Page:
When billionaire Jean-Marc Clement learns that he is to be satirized in an off-Broadway revue, he passes himself off as an actor playing him in order to get closer to the beautiful star of the show, Amanda Dell.
The title river unites a farmer recently released from prison, his young son, and an ambitious saloon singer. In order to survive, each must be purged of anger, and each must learn to understand and care for the others.
Singers Lorelei Lee and Dorothy Shaw travel to Paris, pursued by a private detective hired by the disapproving father of Lorelei's fiancé to keep an eye on her, as well as a rich, enamored old man and many other doting admirers.
Roslyn divorces Ray in Reno and then meets widower Guido. He likes her but introduces her to cowboy Gay, and those two fall in love. When she learns that Gay, Guido and Perce are going to turn wild horses ("misfits") into dog food, she protests. Written by
Ed Stephan <firstname.lastname@example.org>
After Clark Gable's funeral on November 20, John Huston, Arthur Miller, and producer Frank E. Taylor decided to push hard to get the film released by December 31, 1960, so that Gable would be eligible for a Best Actor Nomination for that year's Academy Awards. However, post-production had just started and composer Alex North had not been given a chance to see the final cut, thus he had not begun writing the film score. By early December it was deemed impossible to have the dubbing and score completed by the proposed premiere date. North did have the score completed within 3 weeks, and the film only missed the proposed release date by a little over a month, premiering February 1, 1961. See more »
When the rodeo PA announcer introduces Perce Howland [Montgomery Clift] on a bucking horse, he says Howland is from "White River, Wyoming." Howland corrects him with a shouted "California, not Wyoming." This reinforces Howland's remark at the pay phone that he was trying to call home but the operator kept giving him Wyoming rather than California. When Howland later mounts a Brahma bull, the PA announcer says, "Perce Howland of Black Hills, Colorado." Perce said he had recently been in Colorado, so the confusion of origins is understandable and perhaps intentional. See more »
Young man, do you have the time? I got six clocks in the house and none of them work.
Twenty after nine.
After? It's twenty after, dear. Dahlin'. Five minutes.
What about you?
I'm all set, I just tyin' my sling. The lawyer said nine thirty sharp, dahlin'.
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Opening credits are shown on and around puzzle pieces. See more »
The Misfits is famous for being the last completed film of two cultural icons, Clark Gable and Marilyn Monroe. It brings the two famous stars into the then current year of 1961.
This is a movie about a woman in Reno, Nevada (where else?) who is there to get a divorce. On a whim (she makes up her mind fast!) she drives out to the desert on the day of her divorce with a washed out aging cowboy (Clark Gable) and his buddy (Eli Wallach) as well as her friend (Thelma Ritter). This begins a wistful adventure and sometimes sad relationship for her with the cowboy and his misfit friends (including Montgomery Clift). They grapple with life's issues from divorce, friendship, greed and even cruelty until finally, everyone's character and philosophy of life is laid bare in a showdown over 6 wild horses.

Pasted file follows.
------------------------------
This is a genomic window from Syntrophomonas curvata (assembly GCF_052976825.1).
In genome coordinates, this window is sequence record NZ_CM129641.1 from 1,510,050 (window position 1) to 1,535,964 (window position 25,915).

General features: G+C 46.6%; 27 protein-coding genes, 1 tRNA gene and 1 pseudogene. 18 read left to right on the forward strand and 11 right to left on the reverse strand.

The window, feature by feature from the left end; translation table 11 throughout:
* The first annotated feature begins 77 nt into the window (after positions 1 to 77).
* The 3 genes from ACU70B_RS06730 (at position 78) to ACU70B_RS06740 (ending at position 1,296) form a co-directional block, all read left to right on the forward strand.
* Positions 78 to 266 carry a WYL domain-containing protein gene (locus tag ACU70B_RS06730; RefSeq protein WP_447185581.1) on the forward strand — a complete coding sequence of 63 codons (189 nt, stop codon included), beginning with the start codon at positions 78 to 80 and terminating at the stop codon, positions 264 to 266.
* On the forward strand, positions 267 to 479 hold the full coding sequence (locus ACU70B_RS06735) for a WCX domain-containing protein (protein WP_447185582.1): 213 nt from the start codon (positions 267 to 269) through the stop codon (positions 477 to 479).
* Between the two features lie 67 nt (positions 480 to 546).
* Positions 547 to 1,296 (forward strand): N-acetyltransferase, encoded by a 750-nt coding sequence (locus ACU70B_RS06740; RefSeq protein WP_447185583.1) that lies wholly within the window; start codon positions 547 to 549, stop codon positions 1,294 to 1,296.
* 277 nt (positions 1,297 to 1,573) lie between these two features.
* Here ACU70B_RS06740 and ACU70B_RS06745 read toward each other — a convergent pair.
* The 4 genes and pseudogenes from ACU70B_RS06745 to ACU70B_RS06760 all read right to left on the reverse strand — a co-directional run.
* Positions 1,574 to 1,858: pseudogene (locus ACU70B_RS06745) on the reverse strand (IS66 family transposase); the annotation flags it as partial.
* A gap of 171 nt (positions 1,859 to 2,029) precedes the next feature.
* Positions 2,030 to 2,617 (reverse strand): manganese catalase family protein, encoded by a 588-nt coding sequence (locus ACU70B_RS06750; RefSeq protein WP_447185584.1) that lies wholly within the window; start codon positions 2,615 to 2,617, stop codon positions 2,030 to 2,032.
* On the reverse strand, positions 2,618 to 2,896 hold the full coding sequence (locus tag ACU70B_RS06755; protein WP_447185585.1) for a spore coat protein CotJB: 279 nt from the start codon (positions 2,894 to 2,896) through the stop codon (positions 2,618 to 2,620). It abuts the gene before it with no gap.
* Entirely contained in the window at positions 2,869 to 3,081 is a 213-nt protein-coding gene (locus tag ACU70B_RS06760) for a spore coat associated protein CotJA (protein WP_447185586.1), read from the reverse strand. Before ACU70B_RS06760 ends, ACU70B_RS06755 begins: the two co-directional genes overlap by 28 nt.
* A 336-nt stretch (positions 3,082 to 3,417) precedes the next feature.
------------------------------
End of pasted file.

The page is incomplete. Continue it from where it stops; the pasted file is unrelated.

This is an underrated cinematic gem...and I can see why. The first time I saw this movie a few years ago I thought it was beautiful and well done but sad and too depressing with a vague ending. Recently, I couldn't pass it by because of it's place in movie history when I saw it on DVD for just $5.88! What a shock I got watching this one on my big screen TV in the original widescreen format in glorious black and white. It was so fantastically fascinating from beginning to end that I watched it twice in a row. Marilyn Monroe is an amazing actress and she brings Rosalyn Tabor to life in this film. She's riveting and not because of her fantastic looks. What a thrill! Clark Gable inhabits his character Gay like he's in his own skin, making him a man you can respect and sympathize with. Montgomery Clift, Eli Wallach and Thelma Ritter are all incredible in their roles. I don't know how I missed so much the first time I saw this move. It has humor, pathos and drama. The great John Houston directs it brilliantly! The cinematography is nothing short of breathtaking and the editing is sheer genius. It's an overlooked cinematic gem and I recommend it! Watch it twice if you're don't see the joy and hope in this film the first time. It's there! This crew hs created a near mastepiece. Keep following that same bright star. I rate this a 91/100. Don't miss seing it in the widescreen format on a big screen TV.
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